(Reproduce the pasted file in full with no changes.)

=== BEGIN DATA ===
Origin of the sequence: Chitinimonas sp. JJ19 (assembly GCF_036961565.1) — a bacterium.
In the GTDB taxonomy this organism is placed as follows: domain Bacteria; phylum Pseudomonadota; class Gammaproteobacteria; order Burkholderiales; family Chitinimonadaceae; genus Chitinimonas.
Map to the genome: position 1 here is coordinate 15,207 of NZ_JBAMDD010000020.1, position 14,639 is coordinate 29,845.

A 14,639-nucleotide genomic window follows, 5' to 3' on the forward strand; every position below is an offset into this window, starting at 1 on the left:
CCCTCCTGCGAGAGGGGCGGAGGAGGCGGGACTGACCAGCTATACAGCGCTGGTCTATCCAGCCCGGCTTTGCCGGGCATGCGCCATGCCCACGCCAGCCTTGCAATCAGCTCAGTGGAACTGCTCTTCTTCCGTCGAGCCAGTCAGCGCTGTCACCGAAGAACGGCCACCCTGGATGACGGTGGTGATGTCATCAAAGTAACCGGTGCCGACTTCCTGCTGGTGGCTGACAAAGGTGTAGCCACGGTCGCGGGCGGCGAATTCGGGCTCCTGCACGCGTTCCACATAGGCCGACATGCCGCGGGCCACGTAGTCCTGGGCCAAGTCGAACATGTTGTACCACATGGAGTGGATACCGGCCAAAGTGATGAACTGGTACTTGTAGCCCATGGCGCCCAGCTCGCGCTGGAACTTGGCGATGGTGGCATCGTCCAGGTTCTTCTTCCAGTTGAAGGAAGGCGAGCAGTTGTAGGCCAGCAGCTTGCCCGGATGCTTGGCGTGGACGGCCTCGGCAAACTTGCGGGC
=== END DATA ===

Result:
Origin of the sequence: Chitinimonas sp. JJ19 (assembly GCF_036961565.1) — a bacterium.
In the GTDB taxonomy this organism is placed as follows: domain Bacteria; phylum Pseudomonadota; class Gammaproteobacteria; order Burkholderiales; family Chitinimonadaceae; genus Chitinimonas.
Map to the genome: position 1 here is coordinate 15,207 of NZ_JBAMDD010000020.1, position 14,639 is coordinate 29,845.

A 14,639-nucleotide genomic window follows, 5' to 3' on the forward strand; every position below is an offset into this window, starting at 1 on the left:
CCCTCCTGCGAGAGGGGCGGAGGAGGCGGGACTGACCAGCTATACAGCGCTGGTCTATCCAGCCCGGCTTTGCCGGGCATGCGCCATGCCCACGCCAGCCTTGCAATCAGCTCAGTGGAACTGCTCTTCTTCCGTCGAGCCAGTCAGCGCTGTCACCGAAGAACGGCCACCCTGGATGACGGTGGTGATGTCATCAAAGTAACCGGTGCCGACTTCCTGCTGGTGGCTGACAAAGGTGTAGCCACGGTCGCGGGCGGCGAATTCGGGCTCCTGCACGCGTTCCACATAGGCCGACATGCCGCGGGCCACGTAGTCCTGGGCCAAGTCGAACATGTTGTACCACATGGAGTGGATACCGGCCAAAGTGATGAACTGGTACTTGTAGCCCATGGCGCCCAGCTCGCGCTGGAACTTGGCGATGGTGGCATCGTCCAGGTTCTTCTTCCAGTTGAAGGAAGGCGAGCAGTTGTAGGCCAGCAGCTTGCCCGGATGCTTGGCGTGGACGGCCTCGGCAAACTTGCGGGC